New avenues for exploration are being revealed as microscopes expand their capabilities, delegates to the 19th International Microscopy Congress (IMC19) were told in September 2018. The human brain was the target of some of their focus.
Misty Jenkins is a National Health and Medical Research RD Wright fellow and laboratory head of the Immunology Division at Walter and Eliza Hall Institute for Medical Research (WEHI) in Melbourne, Australia.
She delivered the plenary talk – Understanding Serial Killers: Investigating the Function of Cytotoxic T Lymphocytes using Microscopy – on how microscope imaging techniques are being used to analyse killer T-cells in the body’s immune system. She said her work shows they could be modified to develop a cure for brain cancer.
“The job of T-cells is to destroy virus-infected cells or cancer cells, and in recent years targeting T-cells and in addition to surgery, and radiation and chemotherapy has become the fourth pillar of cancer therapy,” said Jenkins. “We're now entering a new whole new era in cancer treatment, so it's a really exciting time to be a cancer immunologist.”
Currently, Jenkins and her research team at WEHI are researching a type of adoptive T-cell immunotherapy called Chimeric Antigen Receptor T (CAR T), using cells that are genetically engineered from a patient’s own T-cells and that enlist and strengthen the power of a patient’s immune system to attack cancerous tumours.
“We used microscopy techniques to probe the behaviour of CAR T-cells, such as how long they interact with their targets, which has important consequences for the rest of the immune system,” said Jenkins. “We are now using CAR T-cell immunotherapy to treat a highly aggressive brain tumour called childhood Diffuse Intrinsic Pontine Glioma, as well as Adult Glioblastoma, a rare tumour and one of the most challenging cancers to treat in all of oncology.”
Jenkins said a study carried out by the Cure Brain Cancer Foundation in 2014, showed brain cancer kills more children than any other disease, with 163 deaths in Australia between 2009-2013. Only 20% of people survive brain cancer. Compare that with other types of cancer, such as leukaemia or breast cancer which have a 90% survival rate.
“A neurosurgeon friend of mine approached me and said ‘Misty, I’m sick and tired of telling my patients they are going to die. What are you going to do about that?’ So when I looked into how aggressive and fatal brain tumours are in adults and children and how little research was being done to treat them, I decided to devote to life to combatting brain cancer.”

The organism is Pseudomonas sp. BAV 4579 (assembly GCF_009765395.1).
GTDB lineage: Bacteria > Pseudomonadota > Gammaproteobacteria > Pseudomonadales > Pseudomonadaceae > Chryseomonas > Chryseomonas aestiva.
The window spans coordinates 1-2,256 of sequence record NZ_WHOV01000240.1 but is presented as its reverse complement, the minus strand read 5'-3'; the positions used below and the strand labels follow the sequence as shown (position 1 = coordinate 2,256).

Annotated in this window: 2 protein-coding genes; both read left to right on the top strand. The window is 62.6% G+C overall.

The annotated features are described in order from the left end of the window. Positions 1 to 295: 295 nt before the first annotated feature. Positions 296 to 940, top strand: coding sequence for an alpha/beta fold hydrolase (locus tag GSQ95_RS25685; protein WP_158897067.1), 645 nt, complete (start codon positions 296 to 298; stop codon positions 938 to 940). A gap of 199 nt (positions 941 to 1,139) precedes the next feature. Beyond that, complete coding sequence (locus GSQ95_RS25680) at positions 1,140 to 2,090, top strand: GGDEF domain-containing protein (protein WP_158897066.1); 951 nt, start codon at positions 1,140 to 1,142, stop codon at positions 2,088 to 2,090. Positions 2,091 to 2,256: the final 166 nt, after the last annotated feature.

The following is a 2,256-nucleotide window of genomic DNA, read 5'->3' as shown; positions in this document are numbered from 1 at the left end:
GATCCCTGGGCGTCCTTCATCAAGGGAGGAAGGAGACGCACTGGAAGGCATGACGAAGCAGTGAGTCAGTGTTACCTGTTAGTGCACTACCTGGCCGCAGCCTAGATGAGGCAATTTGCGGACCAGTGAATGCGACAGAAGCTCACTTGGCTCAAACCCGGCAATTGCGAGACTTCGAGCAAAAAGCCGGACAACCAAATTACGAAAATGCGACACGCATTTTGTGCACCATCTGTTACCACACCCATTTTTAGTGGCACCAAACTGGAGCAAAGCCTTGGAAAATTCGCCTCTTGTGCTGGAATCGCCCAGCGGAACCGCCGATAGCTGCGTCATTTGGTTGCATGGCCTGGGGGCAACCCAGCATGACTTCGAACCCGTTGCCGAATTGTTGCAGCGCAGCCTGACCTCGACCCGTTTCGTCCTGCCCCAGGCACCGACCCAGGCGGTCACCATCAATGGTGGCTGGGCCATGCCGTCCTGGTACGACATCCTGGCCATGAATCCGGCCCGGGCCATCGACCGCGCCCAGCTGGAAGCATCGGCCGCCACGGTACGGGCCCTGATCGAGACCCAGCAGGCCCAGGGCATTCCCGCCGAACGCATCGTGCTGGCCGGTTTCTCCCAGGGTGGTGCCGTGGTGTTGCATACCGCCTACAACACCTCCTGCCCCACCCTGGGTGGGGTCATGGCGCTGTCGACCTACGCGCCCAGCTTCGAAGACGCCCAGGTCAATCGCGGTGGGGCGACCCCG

Also at the conference, Paul Kempen, a post-doctoral fellow from the Center for Nanomedicine and Theranostics at the Technical University of Denmark, discussed how microscopy has improved his understanding of the brain. He presented his research on how techniques such as tunnelling and scanning electron microscopy have been used to track the transport of fluids through the blood-brain barrier.
“Using a novel hybrid technique that combines both scanning electron microscopy and scanning transmission electron microscopy, we were able to significantly improve the throughput of gold nanoparticle localization and imaging in the brain, and could lead to more effective drug delivery techniques,” he said.
Reflections on IMC19 (Interview with Toshiaki Tanigaki)
Invited speaker Toshiaki Tanigaki from Hitachi’s Research & Development Group at the Center for Exploratory Research in Japan reflects on his experiences of IMC19.
“IMC19 has been the best the Congress I’ve attended so far. It’s a great location, wonderful hospitality, and the sessions are extremely well organized.
“Working in exploratory science, IMC19 offers a forum for learning about the latest research and developments in microscopy, and for identifying opportunities to collaborate with researchers from around the world.
“I was particularly impressed by the digital poster presentations – a very innovative and an effective way of presenting microscopy and microanalysis research.”
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